But, for me, the morning was more profound than a lesson in managing other people. It was a lesson in managing myself.

As I left the classroom I found myself thinking about whether I treat myself the way Dorit treated her students. Am I encouraging? Do I catch myself doing things right as often as doing things wrong? And when I do something wrong, do I simply move on or do I dwell on it, haranguing myself?

In other words, what kind of classroom is going on in your head?

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Love is more than a feeling or good intentions

From an Inherent Excellence blog post by NLPer and life coach Erol Fox, who writes some good stuff:

People just don’t understand what love is, so they suffer. Most Westernized people think love is when you can’t live without someone or some object. Any doctor will tell you that actually sounds like a disease.

Atisha, a Buddhist monk in the 10th Century echoed what love really is:

“Love is the wish for others to be happy.”

Really? I disagree.

Merely wishing others to be happy, without taking tangible action to help them achieve happiness, is not love. It is mental masturbation. And delusional, if a person thinks that intending love makes up for their unloving actions.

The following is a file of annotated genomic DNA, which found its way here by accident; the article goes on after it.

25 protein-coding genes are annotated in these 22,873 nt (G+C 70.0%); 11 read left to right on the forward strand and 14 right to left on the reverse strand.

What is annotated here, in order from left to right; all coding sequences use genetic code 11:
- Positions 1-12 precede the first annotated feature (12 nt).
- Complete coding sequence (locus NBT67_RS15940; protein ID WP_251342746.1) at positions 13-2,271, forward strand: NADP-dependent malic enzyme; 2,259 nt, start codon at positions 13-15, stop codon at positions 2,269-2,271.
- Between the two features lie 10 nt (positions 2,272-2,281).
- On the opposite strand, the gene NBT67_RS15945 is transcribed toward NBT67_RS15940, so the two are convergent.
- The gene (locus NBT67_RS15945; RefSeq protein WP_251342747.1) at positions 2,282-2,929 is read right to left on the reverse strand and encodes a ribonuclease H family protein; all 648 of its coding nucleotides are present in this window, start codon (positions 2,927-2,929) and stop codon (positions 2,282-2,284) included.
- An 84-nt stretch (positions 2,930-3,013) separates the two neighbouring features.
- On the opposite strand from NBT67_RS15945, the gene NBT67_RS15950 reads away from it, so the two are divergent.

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How much do you care what other people think?

Recently I assisted at a workshop designed to help singles gain social skills and connect with each other.

At the end of the evening, an attractive young woman said she is usually shy because she cares too much about what other people think. During some of the workshop exercises, she was able to not care what others thought of her, and found it liberating. She wanted the ability to not care what others think in the rest of her life.

I gently pointed out that while not caring what others think can be liberating, it can also be problematic. Would you really want ignore how your actions affect other people to the point that you hurt or offend them? Or maybe suffer serious consequences, such as getting fired? Probably not.

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Re-traumatized by old memories

When Gary recalls a negative memory, he re-experiences the emotion he felt, and gets upset. Since he is prone to obsessive thinking, once a negative emotion triggers, he can obsess about it — and stay upset — for hours.

Tabitha gets trauma flashbacks. She re-experiences events so vividly that they re-traumatize her. Afterward fear, anxiety, depression, and crying jags can debilitate her for days, and affect her mood for weeks.

Emotionally loaded recall is especially common in people with Borderline Personality Disorder (BPD), a learned trauma response. It’s also common among people with Asperger syndrome. Like Gary, Aspies are prone to obsess over negative emotions and make them worse.

Of course, re-experiencing remembered emotions can be an asset when you recall pleasant memories. But with negative experiences — especially traumas — it’s usually preferable to get the useful life lessons from less-than-positive memories, without getting upset or re-traumatized.